"To make a good TV show is as complex and as demanding on an artist as making a feature film is"
Industry Report: Television
Jeppe Gjervig Gram • Screenwriter, Danmarks Radio
- We headed to Série Series to interview Danish screenwriter Jeppe Gjervig Gram about his method of writing TV series, inspired by the way Hollywood studios work
We met up with Jeppe Gjervig Gram, the screenwriter behind Denmark’s popular crime thriller TV series Follow the Money, at Série Series, a summit dedicated to European TV series held in Fontainebleau, France.
Cineuropa: How did you come to using the current working method?
Jeppe Gjervig Gram: In the late 1990s, some people at Danmarks Radio (DR) felt that the drama at DR wasn’t working, so they sent some key people to Hollywood to meet up with Steven Bochco from NYPD Blue, one of the biggest American show runners ever. He took them around his set and let them talk to the professionals in his different departments. When they came home, they restructured the DR fiction completely. They started to work with writers’ rooms. Instead of having mainly director-driven series, they started to have writer-driven ones. So they started implementing a lot the things that Hollywood is doing at DR, just on a smaller scale.
Which are the main elements of the writers’ room? Can you share the main characteristics?
It’s a creative room where all the story work is done and it’s led by a head writer, with other writers, called episode writers, in the room. I work very closely with my episode writers, and we work very democratically in the writers’ room — a good idea must always win. The head writer works very closely with the producer too, and, together, we hire the director. The head writer also has a lot of contact with the director. Every time a new draft comes in, we will have meetings with the director, get notes from him, and explain things that he doesn’t get.
Has there been a generational break in Denmark, meaning that old screenwriters were not able to work within this methodology?
If there was, it was many years ago. In the late 1990s, the writers were not very strong. There weren’t a lot of writers who were living as writers. Mostly directors were writing themselves. That has been the greatest break, I think. There are probably still some older directors who feel that now writers are taking too much or something.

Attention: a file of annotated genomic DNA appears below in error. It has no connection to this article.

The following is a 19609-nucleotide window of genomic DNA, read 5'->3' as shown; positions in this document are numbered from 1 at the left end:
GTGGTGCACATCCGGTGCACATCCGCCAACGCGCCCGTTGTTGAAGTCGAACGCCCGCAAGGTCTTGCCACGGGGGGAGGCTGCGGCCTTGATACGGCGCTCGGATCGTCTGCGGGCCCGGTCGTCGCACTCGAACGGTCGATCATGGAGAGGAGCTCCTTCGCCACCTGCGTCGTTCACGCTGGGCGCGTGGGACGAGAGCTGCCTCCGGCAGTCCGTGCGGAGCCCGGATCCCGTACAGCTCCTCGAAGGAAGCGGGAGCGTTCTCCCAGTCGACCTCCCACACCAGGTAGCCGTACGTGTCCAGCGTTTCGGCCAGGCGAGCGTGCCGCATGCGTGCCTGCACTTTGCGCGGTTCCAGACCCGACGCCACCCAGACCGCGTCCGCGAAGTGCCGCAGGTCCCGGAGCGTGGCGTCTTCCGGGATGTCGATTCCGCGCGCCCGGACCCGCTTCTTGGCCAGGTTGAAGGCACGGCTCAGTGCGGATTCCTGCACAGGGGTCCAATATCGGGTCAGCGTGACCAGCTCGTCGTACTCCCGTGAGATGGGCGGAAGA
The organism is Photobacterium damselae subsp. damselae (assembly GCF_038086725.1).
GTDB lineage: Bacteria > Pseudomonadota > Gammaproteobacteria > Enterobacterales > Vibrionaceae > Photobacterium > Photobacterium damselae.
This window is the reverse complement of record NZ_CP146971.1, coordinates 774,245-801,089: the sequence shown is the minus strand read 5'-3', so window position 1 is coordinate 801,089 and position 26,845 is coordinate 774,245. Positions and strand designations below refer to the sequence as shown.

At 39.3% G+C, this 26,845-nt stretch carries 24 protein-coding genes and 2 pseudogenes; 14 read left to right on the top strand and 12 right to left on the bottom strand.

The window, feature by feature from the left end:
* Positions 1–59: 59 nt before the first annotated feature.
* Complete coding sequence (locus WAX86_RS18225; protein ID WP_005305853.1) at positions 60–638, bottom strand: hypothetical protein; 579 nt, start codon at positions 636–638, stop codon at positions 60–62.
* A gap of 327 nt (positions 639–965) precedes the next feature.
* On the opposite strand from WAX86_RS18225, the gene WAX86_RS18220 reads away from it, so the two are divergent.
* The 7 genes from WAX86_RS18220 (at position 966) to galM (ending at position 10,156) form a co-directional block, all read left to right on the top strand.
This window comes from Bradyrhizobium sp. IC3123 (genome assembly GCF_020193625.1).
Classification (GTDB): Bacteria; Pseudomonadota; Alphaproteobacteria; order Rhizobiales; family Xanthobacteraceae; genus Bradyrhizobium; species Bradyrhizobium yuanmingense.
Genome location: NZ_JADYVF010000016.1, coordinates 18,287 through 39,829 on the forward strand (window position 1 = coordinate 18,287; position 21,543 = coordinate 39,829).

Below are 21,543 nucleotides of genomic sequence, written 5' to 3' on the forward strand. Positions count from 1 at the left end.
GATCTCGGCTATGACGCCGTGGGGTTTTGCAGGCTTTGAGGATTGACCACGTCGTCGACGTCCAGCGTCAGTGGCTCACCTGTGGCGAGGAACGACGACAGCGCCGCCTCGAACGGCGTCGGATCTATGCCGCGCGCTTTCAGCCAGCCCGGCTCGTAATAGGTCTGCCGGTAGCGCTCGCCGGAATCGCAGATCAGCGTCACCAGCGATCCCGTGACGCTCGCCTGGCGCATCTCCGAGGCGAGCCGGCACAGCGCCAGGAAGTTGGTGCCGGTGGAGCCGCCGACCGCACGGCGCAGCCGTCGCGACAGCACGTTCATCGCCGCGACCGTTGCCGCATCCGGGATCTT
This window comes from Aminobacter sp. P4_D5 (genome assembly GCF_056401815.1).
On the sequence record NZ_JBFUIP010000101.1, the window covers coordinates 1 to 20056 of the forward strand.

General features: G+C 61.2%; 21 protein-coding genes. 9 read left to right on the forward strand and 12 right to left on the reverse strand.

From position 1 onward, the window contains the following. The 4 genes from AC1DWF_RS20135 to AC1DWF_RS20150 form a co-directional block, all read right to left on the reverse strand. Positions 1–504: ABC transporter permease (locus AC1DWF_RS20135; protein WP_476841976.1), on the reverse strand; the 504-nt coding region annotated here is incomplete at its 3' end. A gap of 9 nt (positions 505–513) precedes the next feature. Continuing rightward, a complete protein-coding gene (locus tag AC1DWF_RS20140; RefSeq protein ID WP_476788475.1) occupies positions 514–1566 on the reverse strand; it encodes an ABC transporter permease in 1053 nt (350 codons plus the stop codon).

Does the broadcaster enter the creative aspect or do they let you decide?
At DR all my shows have been done in-house. The head of drama is very much the broadcaster. She’s my boss and she’s the only one I get executive notes from. Of course her bosses have some opinions, but they will talk with her, never with me directly. Because DR fiction is doing so well, I don’t think she gets a lot of trouble. Of course, if we had a show that had poor ratings, then it would probably spell trouble for her.
Do you write for a Danish or an international audience?
Of course we are aware that we have an international audience, but, for me, I only focus on the Danish one, simply because that’s difficult enough. We are expected to deliver an audience of around 1 million viewers even though we live in a country with only about 6 million people - and that is a lot. Luckily our show have more than 1.5 million viewers (totalling tv broadcast and streaming), so everybody is very happy. I believe if we make a good show for the Danish audience that’s also dealing with topics that are interesting internationally, then hopefully the show will travel.
Do you try to spread your working method in other countries? For instance, are you called to coach other screenwriters from France or Germany?
Every now and then I’m called, and I would love to work outside of Denmark at some point. I love to travel and there are so many stories that are regional that I would love to do. I could see myself working in a lot of different places, but at the moment, I have good conditions at DR and probably the greatest creative freedom I could have anywhere. If you have talent that have the right idea, and you give them the freedom to express that idea, then you will get good results. For me that’s the formula for success.
What are the ingredients necessary to make a good series?
You have to have been a writer on a show before. As an episode writer, you have to know how to “think TV”. It’s different from film. You also need a lot of freedom to be able to express the vision. And you need a system made for TV series. You have to set up the right surroundings. So for me, you have to have the writers’ room. You have to work at a place where the producers and the executives know what it’s like to make good TV series. And you must never think that it’s easier to do TV than feature films. To make a good TV show is at least as complex and as demanding on an artist as making a feature film is. You have to have people that really believe in TV.
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